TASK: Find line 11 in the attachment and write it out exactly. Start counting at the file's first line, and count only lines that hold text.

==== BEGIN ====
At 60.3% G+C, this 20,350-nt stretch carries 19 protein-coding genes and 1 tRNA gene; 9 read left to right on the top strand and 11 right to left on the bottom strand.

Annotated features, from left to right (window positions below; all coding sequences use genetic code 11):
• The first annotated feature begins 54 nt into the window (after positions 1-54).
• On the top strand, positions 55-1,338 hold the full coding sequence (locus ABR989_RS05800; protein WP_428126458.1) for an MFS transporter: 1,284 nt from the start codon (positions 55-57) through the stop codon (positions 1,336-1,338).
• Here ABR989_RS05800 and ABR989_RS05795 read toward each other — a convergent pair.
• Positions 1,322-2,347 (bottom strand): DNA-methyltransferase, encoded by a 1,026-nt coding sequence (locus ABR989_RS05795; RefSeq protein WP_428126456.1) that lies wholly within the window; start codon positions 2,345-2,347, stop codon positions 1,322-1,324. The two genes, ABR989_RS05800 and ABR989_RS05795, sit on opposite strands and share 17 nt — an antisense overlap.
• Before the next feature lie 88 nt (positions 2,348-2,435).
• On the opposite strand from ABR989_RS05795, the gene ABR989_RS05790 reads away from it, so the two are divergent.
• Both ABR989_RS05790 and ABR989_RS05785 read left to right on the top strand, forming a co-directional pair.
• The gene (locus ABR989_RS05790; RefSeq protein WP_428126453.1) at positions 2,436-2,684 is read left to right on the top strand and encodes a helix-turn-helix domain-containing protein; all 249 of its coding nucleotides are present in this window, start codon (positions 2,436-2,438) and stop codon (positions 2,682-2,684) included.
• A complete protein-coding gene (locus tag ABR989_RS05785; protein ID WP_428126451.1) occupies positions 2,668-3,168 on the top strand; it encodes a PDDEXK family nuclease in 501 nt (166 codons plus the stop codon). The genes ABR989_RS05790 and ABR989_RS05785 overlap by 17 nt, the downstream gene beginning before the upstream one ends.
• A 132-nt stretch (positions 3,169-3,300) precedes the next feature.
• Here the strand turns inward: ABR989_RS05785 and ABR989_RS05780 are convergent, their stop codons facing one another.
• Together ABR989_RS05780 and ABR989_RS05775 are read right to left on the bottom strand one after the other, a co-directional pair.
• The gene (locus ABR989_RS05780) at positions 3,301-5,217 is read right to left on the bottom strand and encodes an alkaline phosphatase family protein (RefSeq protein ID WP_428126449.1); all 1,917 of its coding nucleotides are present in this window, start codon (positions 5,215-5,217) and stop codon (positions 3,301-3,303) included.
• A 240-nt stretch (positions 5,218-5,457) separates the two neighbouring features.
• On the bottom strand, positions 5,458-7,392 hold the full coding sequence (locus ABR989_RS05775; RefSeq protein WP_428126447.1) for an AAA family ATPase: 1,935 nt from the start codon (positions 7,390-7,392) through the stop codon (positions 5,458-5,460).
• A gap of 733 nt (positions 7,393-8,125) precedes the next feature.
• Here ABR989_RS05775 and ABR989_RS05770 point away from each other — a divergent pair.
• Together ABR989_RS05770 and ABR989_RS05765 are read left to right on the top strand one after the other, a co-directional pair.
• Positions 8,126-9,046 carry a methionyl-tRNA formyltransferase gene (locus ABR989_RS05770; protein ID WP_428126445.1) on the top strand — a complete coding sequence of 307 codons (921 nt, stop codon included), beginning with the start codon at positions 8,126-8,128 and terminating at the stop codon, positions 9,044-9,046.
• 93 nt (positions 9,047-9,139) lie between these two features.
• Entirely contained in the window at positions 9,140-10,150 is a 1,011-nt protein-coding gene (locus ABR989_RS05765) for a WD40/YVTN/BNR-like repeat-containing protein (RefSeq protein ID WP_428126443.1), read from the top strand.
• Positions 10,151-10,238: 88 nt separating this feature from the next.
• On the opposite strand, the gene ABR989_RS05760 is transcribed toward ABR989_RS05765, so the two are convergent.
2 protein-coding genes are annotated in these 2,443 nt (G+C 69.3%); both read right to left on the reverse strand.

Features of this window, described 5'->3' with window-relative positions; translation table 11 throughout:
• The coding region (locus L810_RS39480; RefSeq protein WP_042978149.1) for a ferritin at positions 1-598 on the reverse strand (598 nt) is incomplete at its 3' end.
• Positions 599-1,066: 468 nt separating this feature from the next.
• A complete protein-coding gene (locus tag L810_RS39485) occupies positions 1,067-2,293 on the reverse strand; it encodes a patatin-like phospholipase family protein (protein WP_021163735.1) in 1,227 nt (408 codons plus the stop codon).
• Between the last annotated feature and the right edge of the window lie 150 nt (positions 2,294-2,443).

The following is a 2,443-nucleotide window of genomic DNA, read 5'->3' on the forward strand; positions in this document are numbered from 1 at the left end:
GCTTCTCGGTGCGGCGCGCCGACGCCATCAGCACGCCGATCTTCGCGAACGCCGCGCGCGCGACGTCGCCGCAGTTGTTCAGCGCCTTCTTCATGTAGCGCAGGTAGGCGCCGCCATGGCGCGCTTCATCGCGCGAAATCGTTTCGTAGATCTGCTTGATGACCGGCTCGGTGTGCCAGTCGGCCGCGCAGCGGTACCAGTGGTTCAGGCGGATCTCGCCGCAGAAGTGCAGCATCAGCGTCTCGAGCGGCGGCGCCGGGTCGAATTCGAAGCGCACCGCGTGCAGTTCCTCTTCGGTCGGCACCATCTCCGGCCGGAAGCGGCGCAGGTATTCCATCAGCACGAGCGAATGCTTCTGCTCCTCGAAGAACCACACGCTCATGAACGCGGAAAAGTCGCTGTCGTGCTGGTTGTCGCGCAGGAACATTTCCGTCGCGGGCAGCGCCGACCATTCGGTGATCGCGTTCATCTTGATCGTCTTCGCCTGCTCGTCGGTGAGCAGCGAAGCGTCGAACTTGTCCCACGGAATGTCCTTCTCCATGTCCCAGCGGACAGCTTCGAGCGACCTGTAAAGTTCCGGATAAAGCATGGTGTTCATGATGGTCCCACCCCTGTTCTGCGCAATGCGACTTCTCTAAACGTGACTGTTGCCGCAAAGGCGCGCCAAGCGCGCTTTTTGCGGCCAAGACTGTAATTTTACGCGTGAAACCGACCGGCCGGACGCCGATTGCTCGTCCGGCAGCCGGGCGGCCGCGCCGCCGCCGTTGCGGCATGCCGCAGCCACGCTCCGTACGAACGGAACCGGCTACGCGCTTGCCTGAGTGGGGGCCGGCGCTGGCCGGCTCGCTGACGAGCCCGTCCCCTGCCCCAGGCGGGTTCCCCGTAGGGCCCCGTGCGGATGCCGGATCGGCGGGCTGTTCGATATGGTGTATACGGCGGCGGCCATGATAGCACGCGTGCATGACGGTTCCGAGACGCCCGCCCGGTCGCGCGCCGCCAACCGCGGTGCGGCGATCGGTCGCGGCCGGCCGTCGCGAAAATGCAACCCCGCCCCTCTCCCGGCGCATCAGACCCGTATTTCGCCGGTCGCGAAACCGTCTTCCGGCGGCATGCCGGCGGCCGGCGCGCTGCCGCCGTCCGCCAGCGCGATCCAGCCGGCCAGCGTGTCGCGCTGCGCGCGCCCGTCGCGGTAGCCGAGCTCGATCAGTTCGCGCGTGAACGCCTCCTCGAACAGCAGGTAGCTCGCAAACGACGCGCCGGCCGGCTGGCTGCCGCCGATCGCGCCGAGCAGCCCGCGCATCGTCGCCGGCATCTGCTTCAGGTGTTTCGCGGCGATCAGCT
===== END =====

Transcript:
• A complete protein-coding gene (locus tag ABR989_RS05785; protein ID WP_428126451.1) occupies positions 2,668-3,168 on the top strand; it encodes a PDDEXK family nuclease in 501 nt (166 codons plus the stop codon). The genes ABR989_RS05790 and ABR989_RS05785 overlap by 17 nt, the downstream gene beginning before the upstream one ends.